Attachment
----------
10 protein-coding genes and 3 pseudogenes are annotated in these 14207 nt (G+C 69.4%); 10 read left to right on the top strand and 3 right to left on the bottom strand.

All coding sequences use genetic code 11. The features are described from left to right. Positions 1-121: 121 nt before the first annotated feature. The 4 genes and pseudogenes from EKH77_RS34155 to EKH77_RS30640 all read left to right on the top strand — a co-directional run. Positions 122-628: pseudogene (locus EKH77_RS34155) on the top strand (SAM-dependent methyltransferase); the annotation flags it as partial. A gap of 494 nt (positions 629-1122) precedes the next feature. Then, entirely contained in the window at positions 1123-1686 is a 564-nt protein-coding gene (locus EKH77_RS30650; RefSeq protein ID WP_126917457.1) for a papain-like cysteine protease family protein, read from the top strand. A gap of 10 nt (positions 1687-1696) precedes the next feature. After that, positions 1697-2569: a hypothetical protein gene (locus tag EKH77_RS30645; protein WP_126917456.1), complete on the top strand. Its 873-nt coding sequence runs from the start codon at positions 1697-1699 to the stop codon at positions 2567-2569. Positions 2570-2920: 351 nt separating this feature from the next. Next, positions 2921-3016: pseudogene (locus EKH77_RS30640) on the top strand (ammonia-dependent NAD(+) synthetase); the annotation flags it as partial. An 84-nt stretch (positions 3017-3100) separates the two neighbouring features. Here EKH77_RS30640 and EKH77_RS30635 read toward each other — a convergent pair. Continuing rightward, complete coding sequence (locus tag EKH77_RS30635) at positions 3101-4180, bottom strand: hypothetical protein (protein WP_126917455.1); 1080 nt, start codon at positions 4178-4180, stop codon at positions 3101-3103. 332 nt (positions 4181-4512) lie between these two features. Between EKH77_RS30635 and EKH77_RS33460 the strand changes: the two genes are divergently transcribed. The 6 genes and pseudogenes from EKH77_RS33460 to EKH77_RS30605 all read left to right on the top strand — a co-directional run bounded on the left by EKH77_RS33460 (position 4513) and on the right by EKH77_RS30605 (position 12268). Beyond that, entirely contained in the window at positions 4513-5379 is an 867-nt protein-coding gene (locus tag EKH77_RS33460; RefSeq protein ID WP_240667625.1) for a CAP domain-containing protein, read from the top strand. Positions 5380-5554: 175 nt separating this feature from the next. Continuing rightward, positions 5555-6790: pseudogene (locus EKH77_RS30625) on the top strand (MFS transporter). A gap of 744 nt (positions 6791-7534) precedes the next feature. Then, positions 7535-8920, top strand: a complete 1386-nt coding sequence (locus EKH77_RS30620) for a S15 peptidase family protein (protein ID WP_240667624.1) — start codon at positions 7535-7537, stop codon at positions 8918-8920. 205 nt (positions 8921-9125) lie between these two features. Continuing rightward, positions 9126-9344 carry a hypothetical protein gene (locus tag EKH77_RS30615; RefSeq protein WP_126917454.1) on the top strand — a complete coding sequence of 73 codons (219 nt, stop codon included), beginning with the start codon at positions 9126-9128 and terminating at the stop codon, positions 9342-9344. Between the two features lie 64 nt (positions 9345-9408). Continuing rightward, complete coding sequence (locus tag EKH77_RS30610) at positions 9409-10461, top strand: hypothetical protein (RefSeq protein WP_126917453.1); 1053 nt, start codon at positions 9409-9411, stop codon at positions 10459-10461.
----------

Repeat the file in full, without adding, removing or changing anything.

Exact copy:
10 protein-coding genes and 3 pseudogenes are annotated in these 14207 nt (G+C 69.4%); 10 read left to right on the top strand and 3 right to left on the bottom strand.

All coding sequences use genetic code 11. The features are described from left to right. Positions 1-121: 121 nt before the first annotated feature. The 4 genes and pseudogenes from EKH77_RS34155 to EKH77_RS30640 all read left to right on the top strand — a co-directional run. Positions 122-628: pseudogene (locus EKH77_RS34155) on the top strand (SAM-dependent methyltransferase); the annotation flags it as partial. A gap of 494 nt (positions 629-1122) precedes the next feature. Then, entirely contained in the window at positions 1123-1686 is a 564-nt protein-coding gene (locus EKH77_RS30650; RefSeq protein ID WP_126917457.1) for a papain-like cysteine protease family protein, read from the top strand. A gap of 10 nt (positions 1687-1696) precedes the next feature. After that, positions 1697-2569: a hypothetical protein gene (locus tag EKH77_RS30645; protein WP_126917456.1), complete on the top strand. Its 873-nt coding sequence runs from the start codon at positions 1697-1699 to the stop codon at positions 2567-2569. Positions 2570-2920: 351 nt separating this feature from the next. Next, positions 2921-3016: pseudogene (locus EKH77_RS30640) on the top strand (ammonia-dependent NAD(+) synthetase); the annotation flags it as partial. An 84-nt stretch (positions 3017-3100) separates the two neighbouring features. Here EKH77_RS30640 and EKH77_RS30635 read toward each other — a convergent pair. Continuing rightward, complete coding sequence (locus tag EKH77_RS30635) at positions 3101-4180, bottom strand: hypothetical protein (protein WP_126917455.1); 1080 nt, start codon at positions 4178-4180, stop codon at positions 3101-3103. 332 nt (positions 4181-4512) lie between these two features. Between EKH77_RS30635 and EKH77_RS33460 the strand changes: the two genes are divergently transcribed. The 6 genes and pseudogenes from EKH77_RS33460 to EKH77_RS30605 all read left to right on the top strand — a co-directional run bounded on the left by EKH77_RS33460 (position 4513) and on the right by EKH77_RS30605 (position 12268). Beyond that, entirely contained in the window at positions 4513-5379 is an 867-nt protein-coding gene (locus tag EKH77_RS33460; RefSeq protein ID WP_240667625.1) for a CAP domain-containing protein, read from the top strand. Positions 5380-5554: 175 nt separating this feature from the next. Continuing rightward, positions 5555-6790: pseudogene (locus EKH77_RS30625) on the top strand (MFS transporter). A gap of 744 nt (positions 6791-7534) precedes the next feature. Then, positions 7535-8920, top strand: a complete 1386-nt coding sequence (locus EKH77_RS30620) for a S15 peptidase family protein (protein ID WP_240667624.1) — start codon at positions 7535-7537, stop codon at positions 8918-8920. 205 nt (positions 8921-9125) lie between these two features. Continuing rightward, positions 9126-9344 carry a hypothetical protein gene (locus tag EKH77_RS30615; RefSeq protein WP_126917454.1) on the top strand — a complete coding sequence of 73 codons (219 nt, stop codon included), beginning with the start codon at positions 9126-9128 and terminating at the stop codon, positions 9342-9344. Between the two features lie 64 nt (positions 9345-9408). Continuing rightward, complete coding sequence (locus tag EKH77_RS30610) at positions 9409-10461, top strand: hypothetical protein (RefSeq protein WP_126917453.1); 1053 nt, start codon at positions 9409-9411, stop codon at positions 10459-10461.